A Letter To The Logging Company That Is Suing Greenpeace

This is interesting.

It is a letter from Hachette Livre, a major international publisher, to Resolute Forest Products, the group that is trying to sue a number of environmental groups into submission. (See these posts: Taking The Axe To The Environmental Movement: Resolute v. Greenpeace and Freedom of Speech, Resolute Forestry, Stand.Earth, Greenpeace: New Developments) Hachette Livre uses Resolute, and seems to be a significant customer of the tree cutting pulp giant. And, they are giving Resolute a little what for:


Richard Garneau Produits forestiers Résolu

Vanves, June 8h, 2017

Dear Mr Garneau,

My company, Hachette Livre, is a customer of Resolute, and has been for many years. Our US subsidiary, Hachette Book Group, buys substantial quantities of FSC-certified ground wood paper from your Canadian mills.

We enjoy a healthy and mutually beneficial relationship. As you probably know, Hachette Book Group, as its parent company Hachette Livre, has very high environmental standards that both companies advertise in their corporate brochures and web sites. We have a history of working productively with various environmental NGOs such as Rainforest Action Network, for instance.

Greenpeace has recently attracted our attention to the conflict between it and Resolute that has erupted into a significant legal battle.

I have no intention of getting involved in the dispute, for as publishers, we have neither the expertise nor the resources to forge an educated opinion as to who is right and who is wrong in what seems to be a complex set of highly technical issues.

I would simply like to respectfully make two points.

The first is that our commitment to FSC is the cornerstone of our Social and Environmental Responsibility policy.

As such, it cannot suffer exceptions to suit a particular situation or a specific vendor. I therefore urge you to do everything in your power to retain the FSC certifications you have in Canada and more specifically, those that are necessary to meet our environmental requirements. It is of vital importance to us.

The other point I would like to make, not as a customer but as a publisher and a citizen, is that the vigor of your legal response to Greenpeace under RICO statutes strikes me as excessive. It is a very disturbing turn of events for publishers like us, who cherish public debate as an essential dimension of our activity and include many conservationists and environmentalists in our list of authors. Indeed, an escalation of the legal dispute could cause some authors to decline having their books printed on Resolute’s paper, further complicating the situation.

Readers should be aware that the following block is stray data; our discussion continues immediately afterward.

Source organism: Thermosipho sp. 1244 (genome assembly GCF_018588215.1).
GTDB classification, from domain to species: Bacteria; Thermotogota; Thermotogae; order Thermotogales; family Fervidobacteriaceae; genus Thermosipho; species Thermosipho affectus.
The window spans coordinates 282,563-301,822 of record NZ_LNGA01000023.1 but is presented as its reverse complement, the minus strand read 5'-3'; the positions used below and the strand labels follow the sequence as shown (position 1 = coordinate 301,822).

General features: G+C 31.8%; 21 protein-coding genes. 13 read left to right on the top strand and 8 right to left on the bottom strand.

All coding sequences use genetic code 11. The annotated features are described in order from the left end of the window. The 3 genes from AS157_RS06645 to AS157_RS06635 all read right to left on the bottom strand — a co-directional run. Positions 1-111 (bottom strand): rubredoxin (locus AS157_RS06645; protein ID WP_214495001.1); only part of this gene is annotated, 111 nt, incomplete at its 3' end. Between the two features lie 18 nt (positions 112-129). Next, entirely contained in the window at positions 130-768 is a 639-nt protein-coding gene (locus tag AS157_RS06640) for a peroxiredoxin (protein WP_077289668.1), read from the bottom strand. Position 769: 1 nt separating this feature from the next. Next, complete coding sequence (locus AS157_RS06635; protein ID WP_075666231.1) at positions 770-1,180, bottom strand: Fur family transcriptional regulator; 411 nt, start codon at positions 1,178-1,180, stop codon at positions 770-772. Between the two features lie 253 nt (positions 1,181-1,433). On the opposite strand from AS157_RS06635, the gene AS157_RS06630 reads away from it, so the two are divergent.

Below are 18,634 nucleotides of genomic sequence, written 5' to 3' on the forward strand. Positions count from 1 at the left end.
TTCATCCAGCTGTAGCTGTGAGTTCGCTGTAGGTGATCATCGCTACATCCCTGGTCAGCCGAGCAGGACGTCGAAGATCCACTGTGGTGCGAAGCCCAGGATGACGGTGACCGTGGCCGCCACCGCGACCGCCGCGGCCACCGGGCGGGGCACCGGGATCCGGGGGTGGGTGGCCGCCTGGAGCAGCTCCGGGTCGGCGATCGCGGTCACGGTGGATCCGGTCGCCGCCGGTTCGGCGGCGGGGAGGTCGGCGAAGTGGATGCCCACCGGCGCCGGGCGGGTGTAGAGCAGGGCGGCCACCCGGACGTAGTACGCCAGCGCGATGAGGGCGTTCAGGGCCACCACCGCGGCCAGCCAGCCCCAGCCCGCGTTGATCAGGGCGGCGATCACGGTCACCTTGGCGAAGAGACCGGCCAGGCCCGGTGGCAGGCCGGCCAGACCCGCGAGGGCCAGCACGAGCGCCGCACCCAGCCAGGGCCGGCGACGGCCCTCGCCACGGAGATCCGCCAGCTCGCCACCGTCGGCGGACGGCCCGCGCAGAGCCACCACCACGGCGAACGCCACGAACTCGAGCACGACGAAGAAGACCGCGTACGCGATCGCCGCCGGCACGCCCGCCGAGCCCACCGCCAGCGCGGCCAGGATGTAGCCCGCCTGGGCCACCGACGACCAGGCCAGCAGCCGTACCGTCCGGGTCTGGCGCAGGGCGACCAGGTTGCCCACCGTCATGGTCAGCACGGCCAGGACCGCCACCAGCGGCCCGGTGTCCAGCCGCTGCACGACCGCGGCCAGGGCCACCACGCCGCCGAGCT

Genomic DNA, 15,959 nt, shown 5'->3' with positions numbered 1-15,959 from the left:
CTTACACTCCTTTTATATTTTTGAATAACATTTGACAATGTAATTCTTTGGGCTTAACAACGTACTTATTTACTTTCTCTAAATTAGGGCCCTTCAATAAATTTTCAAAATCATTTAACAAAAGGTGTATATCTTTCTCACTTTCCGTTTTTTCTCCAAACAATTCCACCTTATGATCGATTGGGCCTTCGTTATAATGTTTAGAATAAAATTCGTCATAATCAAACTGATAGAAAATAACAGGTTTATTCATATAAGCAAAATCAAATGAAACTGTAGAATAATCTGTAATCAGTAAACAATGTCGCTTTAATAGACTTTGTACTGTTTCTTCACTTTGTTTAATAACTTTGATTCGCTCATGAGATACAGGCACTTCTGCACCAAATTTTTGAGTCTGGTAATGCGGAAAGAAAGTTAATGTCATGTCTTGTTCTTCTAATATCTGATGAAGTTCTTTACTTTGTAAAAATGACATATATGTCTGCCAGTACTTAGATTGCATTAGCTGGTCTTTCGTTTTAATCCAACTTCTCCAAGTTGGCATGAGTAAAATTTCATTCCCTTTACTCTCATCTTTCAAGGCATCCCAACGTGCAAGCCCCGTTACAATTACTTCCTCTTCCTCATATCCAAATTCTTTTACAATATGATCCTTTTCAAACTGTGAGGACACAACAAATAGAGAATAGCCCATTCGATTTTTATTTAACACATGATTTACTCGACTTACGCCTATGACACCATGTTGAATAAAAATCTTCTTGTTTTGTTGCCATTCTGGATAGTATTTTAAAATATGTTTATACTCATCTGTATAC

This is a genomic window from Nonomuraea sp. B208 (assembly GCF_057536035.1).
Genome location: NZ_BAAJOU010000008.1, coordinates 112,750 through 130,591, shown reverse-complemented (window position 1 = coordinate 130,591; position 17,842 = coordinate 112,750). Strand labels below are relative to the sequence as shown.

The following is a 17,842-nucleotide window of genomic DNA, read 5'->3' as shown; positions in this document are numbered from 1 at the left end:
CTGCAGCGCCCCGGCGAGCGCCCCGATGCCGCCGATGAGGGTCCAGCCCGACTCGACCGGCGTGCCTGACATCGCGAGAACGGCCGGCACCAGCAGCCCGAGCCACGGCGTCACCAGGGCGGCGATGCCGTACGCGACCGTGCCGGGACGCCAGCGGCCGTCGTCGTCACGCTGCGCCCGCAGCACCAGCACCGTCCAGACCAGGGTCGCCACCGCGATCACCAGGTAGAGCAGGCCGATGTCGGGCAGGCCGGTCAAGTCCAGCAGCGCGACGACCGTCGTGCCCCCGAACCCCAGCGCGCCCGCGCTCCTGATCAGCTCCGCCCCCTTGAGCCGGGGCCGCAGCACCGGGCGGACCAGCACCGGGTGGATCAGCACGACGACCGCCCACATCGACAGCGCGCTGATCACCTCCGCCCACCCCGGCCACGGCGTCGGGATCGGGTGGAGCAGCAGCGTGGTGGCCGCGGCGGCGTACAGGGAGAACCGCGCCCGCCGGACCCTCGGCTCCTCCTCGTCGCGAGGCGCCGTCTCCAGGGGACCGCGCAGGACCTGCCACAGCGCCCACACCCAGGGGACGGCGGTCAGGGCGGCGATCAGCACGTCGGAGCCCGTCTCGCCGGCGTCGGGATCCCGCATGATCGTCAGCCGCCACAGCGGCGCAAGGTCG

Needless to say, we cherish just as much the rule of law and respect the right to seek legal remedy, but I wonder whether there might not be other ways to respond to Greenpeace’s claims.

Let me put it this way: At a time when the United States has decided to turn its back on climate change by reneging on its commitment to the Paris Accord, we believe we need more than ever independent NGOs such as Greenpeace. Without them, who will speak up for the environment in the future?

I hope these suggestions will give you pause, if not meet with your approval.

This letter will be posted on our company web site after you have received it.

Thank you for your attention, and I hope you are able to resolve this dispute soon.


Arnaud Nourry

I do want to go back to this sentence:

I have no intention of getting involved in the dispute, for as publishers, we have neither the expertise nor the resources to forge an educated opinion as to who is right and who is wrong in what seems to be a complex set of highly technical issues.

That is utter bullshit, embarrassingly stupid, and I have no idea why they would say this. I want to know how much this guy pays for his milk. But otherwise, it is a good letter.


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To be fair, the "dispute" is a legal one and it is probably correct that he doesn't want to form any opinion on the legal merits of the various issues.

By Craig Thomas (not verified) on 14 Jun 2017 #permalink

To be even more fair, though, a publishing company does not have the expertise to settle an HR dispute, or comply with environmental regulations, or all sorts of other things. But they gotta do all that stuff and they do in fact do all that stuff.

I appreciate that they are going for the environmentally preferred option because they feel like they should, not because they are being forced to. But the same could be said about these other things. Is it true that they have an HR department that minimizes the risk of sexual harassment in the workplace only because that is the law?

Sounds to me like they are worried about losing some business...it's all about the money.

Greedy capitalist pigs!

See, even betty hates the capitalists.

Meanwhile, Wow loves capitalism....in fact, it's the profits he collects from Westmill Solar that keep him going.

Just don't tell anyone...it wouldn't be good for his image.

Like I said, even batshit here hates capitalism.

Oh, and go make me a sammich, woman! LOL!

I'm not sure. Offering an opinion on the technical legal issues would have been out of place and would probably have undermined the tenor of common sense and social responsibility that the letter is attempting to establish, or at the very least distracted from it.

By Craig Thomas (not verified) on 15 Jun 2017 #permalink

Meh. Could be a way to deliver a threat that can't be dismissed. "Why you gotta make me cry Frankie?" as you usher Frankie out to get whacked. I mean, he's totally not willing to have him whacked, he just has to do it because he's forced into it!